WOW Review: Reading Across Cultures


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Orchards
Written by Holly Thompson
Delacorte Press, 2011, 325 pp.
ISBN: 978-0385739788
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Orchards is an exquisitely written novel in verse that lends a personal, insightful look into the thoughts of thirteen-year old Kana Goldberg, a half-Japanese and half-Jewish American teenager. As the novel opens, readers immediately sense Kana’s angst at being sent to her mother’s family in Japan for the summer to work in the family’s mikan orange groves. Kana feels she is being “exiled to my maternal grandmother, Baachan, to the ancestors at the altar and to Uncle, Aunt and cousins I haven’t seen in three years—not since our last trip back to Japan for Jiichan’s funeral” (p.9). In the first few pages, we discover that Kana’s friend, Ruth, has committed suicide and her parents decide Japan is the best place for her to deal with her friend’s death. The traumatic incident shocked the community, prompting talk and gossip about the clique of eighth grade girls that form Kana’s circle of friends.

The author creates a sense of being inside Kana’s head throughout this difficult time in her life– we are able to hear her thoughts as she copes with trying to understand Ruth’s death and feel her painful guilt at the impact of the clique’s actions. Kana “talks to” Ruth and reflects back on the actions, words, and events leading up to Ruth’s suicide as her way of working through her grief and guilt. Throughout the early chapters of the novel, the reader senses the heavy presence of Ruth in Kana’s mind. Feelings of blame, anger, and frustration resonate in her thoughts. However, as she assimilates into the responsibilities of working in the mikan groves, becoming part of what she calls the “farm rhythm” (p. 29) and with the love and support of her Japanese family, Kana works through the pain of not being able to prevent Ruth’s suicide and the constant questioning and wondering “should I have?”

Kana’s Japanese family presence is strong, especially that of her strict, but loving grandmother. The interactions between Kana and Baachan, along with her developing friendships with her cousins, help us understand her Japanese self and her Jewish American self. Flashbacks weave the story of her parents’ struggle with her grandparents’ acceptance of an interracial marriage. The novel is infused with snippets of Japanese language and customs. Kana must catch up to her family’s speaking fast and constant Japanese, not the half-English, half-Japanese ‘Japlish’ that she is used to with her parents and younger sister. Upon arrival she must light incense at the altar in the family home to pay respects to Jiichan; she adheres to the order of bathing in the shared family tub, with the elder males always going first. We get a glimpse into obon rituals that honor those that have died. Kana learns to accept and appreciate these customs as a way of life and as a means to eventually help her move on. The novel is further enhanced by the simple artwork that captures artifacts of Japanese culture. A picture of a mikan orange frames each chapter’s title. Simple woodblock-like prints portray different aspects of Japanese culture, such as chopsticks, bento boxes, terraced mikan fields, Mount Fuji, paper lanterns, and origami.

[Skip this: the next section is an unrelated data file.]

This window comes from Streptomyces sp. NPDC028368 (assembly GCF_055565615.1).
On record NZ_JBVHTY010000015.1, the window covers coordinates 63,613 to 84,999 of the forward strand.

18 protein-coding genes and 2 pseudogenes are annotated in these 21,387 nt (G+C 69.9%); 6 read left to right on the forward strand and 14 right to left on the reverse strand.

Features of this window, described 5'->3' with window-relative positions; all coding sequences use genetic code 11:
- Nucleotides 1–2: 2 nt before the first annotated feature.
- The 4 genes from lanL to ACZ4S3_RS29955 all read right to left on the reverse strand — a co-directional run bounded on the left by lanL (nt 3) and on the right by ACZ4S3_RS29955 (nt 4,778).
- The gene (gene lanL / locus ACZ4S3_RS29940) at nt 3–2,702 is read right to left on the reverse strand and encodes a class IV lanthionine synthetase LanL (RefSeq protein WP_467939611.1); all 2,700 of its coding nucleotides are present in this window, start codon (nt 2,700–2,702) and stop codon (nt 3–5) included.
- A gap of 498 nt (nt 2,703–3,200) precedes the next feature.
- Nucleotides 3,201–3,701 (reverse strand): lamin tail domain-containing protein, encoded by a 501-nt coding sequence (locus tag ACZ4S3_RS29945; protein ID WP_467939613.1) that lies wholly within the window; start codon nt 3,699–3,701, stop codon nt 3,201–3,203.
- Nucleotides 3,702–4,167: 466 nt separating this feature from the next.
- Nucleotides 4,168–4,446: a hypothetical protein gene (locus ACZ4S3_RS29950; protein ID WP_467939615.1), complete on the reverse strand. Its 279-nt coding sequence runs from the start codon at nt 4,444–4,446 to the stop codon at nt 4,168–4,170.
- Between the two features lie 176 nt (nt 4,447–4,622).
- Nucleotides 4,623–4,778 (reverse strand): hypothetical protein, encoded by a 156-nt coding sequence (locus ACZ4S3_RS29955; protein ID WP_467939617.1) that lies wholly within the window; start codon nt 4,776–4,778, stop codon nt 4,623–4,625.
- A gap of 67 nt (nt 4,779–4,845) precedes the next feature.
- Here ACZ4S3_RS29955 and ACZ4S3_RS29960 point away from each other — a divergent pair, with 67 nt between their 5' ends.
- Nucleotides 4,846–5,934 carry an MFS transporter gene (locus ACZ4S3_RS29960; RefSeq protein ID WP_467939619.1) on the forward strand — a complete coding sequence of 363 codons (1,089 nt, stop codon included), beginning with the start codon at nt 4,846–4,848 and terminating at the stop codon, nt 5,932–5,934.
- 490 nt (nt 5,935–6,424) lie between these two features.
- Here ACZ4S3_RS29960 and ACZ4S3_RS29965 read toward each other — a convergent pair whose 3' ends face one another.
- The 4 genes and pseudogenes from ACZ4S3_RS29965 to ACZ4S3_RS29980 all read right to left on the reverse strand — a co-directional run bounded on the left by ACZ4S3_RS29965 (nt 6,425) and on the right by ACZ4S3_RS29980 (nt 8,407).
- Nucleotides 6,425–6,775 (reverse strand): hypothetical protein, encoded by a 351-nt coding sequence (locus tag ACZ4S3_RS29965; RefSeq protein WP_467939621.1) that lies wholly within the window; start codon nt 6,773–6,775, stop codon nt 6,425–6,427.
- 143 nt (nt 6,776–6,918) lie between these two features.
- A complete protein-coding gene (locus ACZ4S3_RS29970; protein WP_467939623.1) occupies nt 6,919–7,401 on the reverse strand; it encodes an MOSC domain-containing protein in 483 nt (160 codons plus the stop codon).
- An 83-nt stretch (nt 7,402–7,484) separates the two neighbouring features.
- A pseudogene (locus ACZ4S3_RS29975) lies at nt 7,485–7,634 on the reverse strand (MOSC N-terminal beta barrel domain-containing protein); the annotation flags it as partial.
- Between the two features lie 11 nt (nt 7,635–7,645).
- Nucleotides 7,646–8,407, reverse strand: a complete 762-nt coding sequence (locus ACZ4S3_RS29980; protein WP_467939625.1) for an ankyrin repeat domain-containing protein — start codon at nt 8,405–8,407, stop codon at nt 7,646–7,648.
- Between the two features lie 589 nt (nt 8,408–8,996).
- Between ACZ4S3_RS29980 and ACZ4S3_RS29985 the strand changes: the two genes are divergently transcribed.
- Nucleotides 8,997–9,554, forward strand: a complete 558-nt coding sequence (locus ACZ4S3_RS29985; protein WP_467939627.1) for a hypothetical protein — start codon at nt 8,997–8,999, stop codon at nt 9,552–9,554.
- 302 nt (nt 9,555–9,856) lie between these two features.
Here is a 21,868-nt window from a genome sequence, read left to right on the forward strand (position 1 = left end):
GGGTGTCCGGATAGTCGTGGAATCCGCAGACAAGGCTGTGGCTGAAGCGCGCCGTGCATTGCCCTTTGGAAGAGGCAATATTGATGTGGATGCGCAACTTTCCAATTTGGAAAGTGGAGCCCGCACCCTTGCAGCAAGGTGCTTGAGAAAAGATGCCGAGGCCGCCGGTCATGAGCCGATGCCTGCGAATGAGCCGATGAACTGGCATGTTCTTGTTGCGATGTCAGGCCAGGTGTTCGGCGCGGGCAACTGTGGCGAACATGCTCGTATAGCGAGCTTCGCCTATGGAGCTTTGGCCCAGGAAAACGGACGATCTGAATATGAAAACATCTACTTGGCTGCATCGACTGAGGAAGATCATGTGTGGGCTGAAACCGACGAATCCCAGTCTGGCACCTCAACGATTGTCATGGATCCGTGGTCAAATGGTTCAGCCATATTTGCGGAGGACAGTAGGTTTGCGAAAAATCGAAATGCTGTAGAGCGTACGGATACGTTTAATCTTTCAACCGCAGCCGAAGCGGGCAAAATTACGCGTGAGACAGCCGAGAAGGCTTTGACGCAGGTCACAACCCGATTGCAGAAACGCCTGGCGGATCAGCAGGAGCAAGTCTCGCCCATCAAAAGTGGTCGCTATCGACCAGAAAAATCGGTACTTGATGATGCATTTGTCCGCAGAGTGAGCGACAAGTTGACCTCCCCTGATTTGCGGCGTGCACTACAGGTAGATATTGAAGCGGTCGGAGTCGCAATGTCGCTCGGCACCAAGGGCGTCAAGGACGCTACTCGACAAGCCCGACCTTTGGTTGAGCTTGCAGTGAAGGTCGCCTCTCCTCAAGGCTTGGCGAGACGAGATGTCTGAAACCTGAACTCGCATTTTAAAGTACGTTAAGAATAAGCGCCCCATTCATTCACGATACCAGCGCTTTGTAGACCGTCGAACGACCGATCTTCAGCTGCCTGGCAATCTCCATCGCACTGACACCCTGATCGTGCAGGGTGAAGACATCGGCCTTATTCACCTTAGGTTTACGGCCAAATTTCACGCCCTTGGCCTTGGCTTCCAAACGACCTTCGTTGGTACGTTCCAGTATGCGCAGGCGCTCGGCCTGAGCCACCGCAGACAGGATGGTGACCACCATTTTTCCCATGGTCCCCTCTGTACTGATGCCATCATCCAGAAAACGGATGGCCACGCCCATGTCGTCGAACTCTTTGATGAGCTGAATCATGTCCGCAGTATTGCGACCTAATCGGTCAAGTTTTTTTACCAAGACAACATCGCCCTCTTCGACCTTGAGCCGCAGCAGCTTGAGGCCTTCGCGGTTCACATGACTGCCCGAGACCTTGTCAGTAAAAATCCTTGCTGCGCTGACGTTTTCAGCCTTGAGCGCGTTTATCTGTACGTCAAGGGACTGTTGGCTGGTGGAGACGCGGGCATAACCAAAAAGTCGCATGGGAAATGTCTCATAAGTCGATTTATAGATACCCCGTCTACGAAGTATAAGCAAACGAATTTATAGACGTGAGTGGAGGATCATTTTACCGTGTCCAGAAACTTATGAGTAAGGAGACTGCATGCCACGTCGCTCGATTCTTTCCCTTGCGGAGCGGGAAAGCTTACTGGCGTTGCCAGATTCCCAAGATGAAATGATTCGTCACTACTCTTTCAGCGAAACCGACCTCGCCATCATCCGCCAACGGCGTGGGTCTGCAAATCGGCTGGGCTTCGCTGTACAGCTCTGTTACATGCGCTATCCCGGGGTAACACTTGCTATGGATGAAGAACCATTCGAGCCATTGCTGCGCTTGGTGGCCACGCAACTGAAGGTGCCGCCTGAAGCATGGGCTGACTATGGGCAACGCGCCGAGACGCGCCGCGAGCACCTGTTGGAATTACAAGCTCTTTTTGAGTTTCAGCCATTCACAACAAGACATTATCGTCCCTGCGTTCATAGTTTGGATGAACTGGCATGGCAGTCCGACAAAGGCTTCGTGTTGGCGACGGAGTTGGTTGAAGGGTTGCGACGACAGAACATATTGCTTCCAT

The impact of bullying, cruelty, and harsh words that cut deep are deftly woven into an eloquent novel that captures the essence of a teen surviving and coping with many forms of grief, loss, anger, hope, fear, blame, love, and regret. The verse lends itself to a quick, but powerful read; the novel is packed with events that keep readers turning the pages. Orchards is a novel that one wants to return to again after the last word. The contemporary issues that conflate teen relationships have universal significance for all teenagers, regardless of race or ethnicity. Orchards received the APALA 2012 Asian/Pacific American Award for Literature and is a YALSA Best Fiction for Young Adults selection.

Holly Thompson lives in Japan although she is originally from the New England region of the U.S. She states, “My books often reflect the crossing of cultures amid my family, among my students, and within the communities in which I find myself immersed” (http://www.hatbooks.com/). Holly teaches creative writing at Yokohama City University, and her fiction is often set in Japan and Asia. She is able to speak to universal human experiences as well as unique cultural practices of this area of the world as seen in Orchards.

Orchards pairs well with another of Holly Thompson’s works, an edited volume called Tomo: Friendship through Fiction—An Anthology of Japan Teen Stories. Tomo is a compilation of 36 tales gathered as contributions to the relief effort for victims of the 2011 earthquake and tsunami. They feature stories of Japanese and half-Japanese teenagers growing up, woven into tales of mystery, love, friendship, ghosts, science fiction and history, both in contemporary and historical times. Together, these books invite conversation with teen readers on issues that surround their lives as they engage in the process of growing up.

Avis M. Masuda, University of Hawai`i at Hilo, Hilo, HI

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